Friday, 31 August 2007

Data Nirvana

I like to oversimplify things. Not only does it mean I can understand them better, but it gives people the chance to criticise me, and start unneccessary arguments, which are, of course, the very staff of blogging. [Apologies to Leviticus (26:26) and Jonathan Swift for the mangling of prose].

Rich is going to blog some more on this in the coming days, so I won't add anything he hasn't already said to this précis, but I have been finding it increasingly difficult to keep up with him and Hoff with their ping-pong evolution of data security over the past couple of days.

I like to think of myself as a tool, in fact people often say to me: "Rob, you're a tool." So obviously that helps.

DLP= data loss prevention technology. There are a few players in this space, Vericept and Vontu being two that spring to mind. They are essentially passive endpoint filters which sit and monitor all data which is leaving and entering a closed system. The closed system needs to apply it's own classifications to data to prevent leakage or data loss. Hoff thinks it's a feature, not a product, which I only agree with long term. For now, it's a product in itself, and an important step on the roadmap.

CMF= content monitoring and filtering. As Rich says, this includes an extra step, where data at rest can be searched and classified.

CMP= Hoff's expression, content monitoring and protection. The next step in evolution, where the two are combined, so data already in the file system is protected when the solution is put in place, rather than waiting until each file is accessed. This is maybe why Hoff thinks DLP is a feature. Of CMP, it would be. However, so would encryption, key management, integrity, policy management, data classification, etc.

To make the full product, there needs to be a platform to build on, and there are yet more features needed. This is something I've started to pick Rich's brains on already, he's talked about policy and workflow management. This is something I want to pull Hoff into if he will oblige. In my opinion there are couple of ways this could unfold. As Rich says, EMC with Tablus could become a market force, and as they seem to be the biggest in the market right now, I expect they will be. I would like to see their roadmap and plans for addressing the market.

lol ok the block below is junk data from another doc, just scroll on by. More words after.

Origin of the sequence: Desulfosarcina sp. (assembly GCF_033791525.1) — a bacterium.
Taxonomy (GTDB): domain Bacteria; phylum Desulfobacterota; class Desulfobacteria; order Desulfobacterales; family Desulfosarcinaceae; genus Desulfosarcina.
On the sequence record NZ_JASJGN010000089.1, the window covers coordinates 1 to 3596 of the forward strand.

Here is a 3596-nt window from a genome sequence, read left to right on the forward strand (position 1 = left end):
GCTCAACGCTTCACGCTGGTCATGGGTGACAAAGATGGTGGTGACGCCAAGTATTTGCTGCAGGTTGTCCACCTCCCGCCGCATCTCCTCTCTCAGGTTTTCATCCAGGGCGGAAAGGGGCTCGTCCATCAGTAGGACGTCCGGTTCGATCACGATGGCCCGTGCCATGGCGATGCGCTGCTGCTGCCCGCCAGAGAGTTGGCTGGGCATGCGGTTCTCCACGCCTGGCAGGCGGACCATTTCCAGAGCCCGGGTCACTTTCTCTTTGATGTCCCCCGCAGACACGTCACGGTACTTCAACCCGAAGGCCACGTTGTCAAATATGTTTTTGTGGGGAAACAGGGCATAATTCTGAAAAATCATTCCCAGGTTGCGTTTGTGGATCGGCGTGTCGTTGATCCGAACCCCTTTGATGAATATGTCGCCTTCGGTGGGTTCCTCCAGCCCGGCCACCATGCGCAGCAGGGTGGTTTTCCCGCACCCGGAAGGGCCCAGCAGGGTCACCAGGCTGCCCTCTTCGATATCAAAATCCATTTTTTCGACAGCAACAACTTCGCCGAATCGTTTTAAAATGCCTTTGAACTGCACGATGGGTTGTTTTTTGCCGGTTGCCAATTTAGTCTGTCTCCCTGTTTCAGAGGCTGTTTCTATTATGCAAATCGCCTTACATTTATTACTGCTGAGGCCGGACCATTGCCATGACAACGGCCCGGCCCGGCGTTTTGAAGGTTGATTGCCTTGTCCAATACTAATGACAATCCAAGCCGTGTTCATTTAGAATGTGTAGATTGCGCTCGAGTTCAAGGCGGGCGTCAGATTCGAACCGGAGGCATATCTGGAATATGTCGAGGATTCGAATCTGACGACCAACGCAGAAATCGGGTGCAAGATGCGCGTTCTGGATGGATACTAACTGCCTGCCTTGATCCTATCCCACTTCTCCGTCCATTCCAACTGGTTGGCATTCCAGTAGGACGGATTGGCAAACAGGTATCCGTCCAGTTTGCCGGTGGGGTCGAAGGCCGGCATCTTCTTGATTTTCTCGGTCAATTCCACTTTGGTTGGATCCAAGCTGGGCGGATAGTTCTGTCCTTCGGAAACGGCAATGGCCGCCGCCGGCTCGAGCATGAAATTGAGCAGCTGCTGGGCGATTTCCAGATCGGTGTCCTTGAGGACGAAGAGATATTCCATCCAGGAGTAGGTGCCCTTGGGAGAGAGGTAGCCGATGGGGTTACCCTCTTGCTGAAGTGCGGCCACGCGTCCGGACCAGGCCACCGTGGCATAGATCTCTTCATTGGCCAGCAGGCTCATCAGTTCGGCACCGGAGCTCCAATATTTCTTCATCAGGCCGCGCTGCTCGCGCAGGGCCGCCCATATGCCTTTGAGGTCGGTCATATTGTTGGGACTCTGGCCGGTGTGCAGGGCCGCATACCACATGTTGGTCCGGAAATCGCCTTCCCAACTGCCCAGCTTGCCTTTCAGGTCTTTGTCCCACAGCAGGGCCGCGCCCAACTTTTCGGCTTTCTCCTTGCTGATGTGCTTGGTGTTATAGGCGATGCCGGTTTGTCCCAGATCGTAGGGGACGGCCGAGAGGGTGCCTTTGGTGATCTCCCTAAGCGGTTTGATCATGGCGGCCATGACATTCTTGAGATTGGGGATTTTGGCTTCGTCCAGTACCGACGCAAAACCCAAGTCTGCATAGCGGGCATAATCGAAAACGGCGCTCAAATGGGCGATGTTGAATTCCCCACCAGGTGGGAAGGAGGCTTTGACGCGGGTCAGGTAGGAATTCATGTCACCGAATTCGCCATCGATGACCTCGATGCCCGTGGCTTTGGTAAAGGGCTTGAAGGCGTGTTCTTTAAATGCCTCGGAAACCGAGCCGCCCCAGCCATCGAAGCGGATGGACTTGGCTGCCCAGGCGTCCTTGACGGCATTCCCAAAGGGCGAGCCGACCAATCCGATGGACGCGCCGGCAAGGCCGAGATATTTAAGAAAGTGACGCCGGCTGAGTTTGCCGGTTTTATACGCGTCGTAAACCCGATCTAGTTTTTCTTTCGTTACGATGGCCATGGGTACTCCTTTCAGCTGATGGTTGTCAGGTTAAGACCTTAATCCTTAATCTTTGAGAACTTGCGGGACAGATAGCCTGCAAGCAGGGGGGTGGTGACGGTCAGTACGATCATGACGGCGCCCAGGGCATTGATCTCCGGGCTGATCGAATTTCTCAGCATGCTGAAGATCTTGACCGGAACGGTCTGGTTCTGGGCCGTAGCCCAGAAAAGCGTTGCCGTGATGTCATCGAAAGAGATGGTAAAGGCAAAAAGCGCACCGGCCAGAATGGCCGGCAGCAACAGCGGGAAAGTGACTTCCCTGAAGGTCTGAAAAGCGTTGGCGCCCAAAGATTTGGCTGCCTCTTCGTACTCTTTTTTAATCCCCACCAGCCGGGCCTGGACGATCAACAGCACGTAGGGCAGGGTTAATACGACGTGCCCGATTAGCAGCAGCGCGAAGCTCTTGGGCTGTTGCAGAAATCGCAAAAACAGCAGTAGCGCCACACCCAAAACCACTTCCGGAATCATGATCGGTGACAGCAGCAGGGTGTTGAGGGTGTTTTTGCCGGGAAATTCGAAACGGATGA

There is a company in the UK called Njini who are doing data-classification right now, with nothing fancier than that. They are focusing on de-duplication, which is a real business driver, with a real ROI, not a "Security ROI", i.e. it provides a GAIN, not just a prevention of possible /probable loss. There are plans afoot to develop this into a full data management system, where classified data can have encryption, integrity, compression, etc. applied as required.

I know of at least one other security company who are heading down the classification route, and I think it's a good move, because it makes business sense, not just security sense. I'm not sure EMC have got this yet, and are just going to add Tablus functionality to their high end storage. I would like to be proven wrong, but as far as I've seen so far, EMC really don't get security properly. In which case, someone else could undercut them, and their storage positioning, before they notice.

That someone else, again, in my humble opinion, could be someone small, and therefore might not make an impact, it could however come from somewhere better positioned from the get go.

Just a hypothetical question here, but what would happen if Microsoft implemented a proprietary data classification system in every Windows release from now on, included the code in the next set of Windows Updates even? How simple would it be for them to control storage then? How many of the encryption companies and integrity providers would want to be part of that? How much WORM storage kit would become redundant overnight, or at least require a total shift in marketing?

Is this what EMC are trying to achieve? Undoubtedly. It would give them a stranglehold on the storage industry like never before, but can they do it without the help of Microsoft? I don't think so, but then I think that's exactly what SISA is about.

You tell me, I may be barking up the wrong tree entirely. People often say to me: "Rob, you're barking." There have been tree references made, how wrong it is, and how far I am up it. So that helps.

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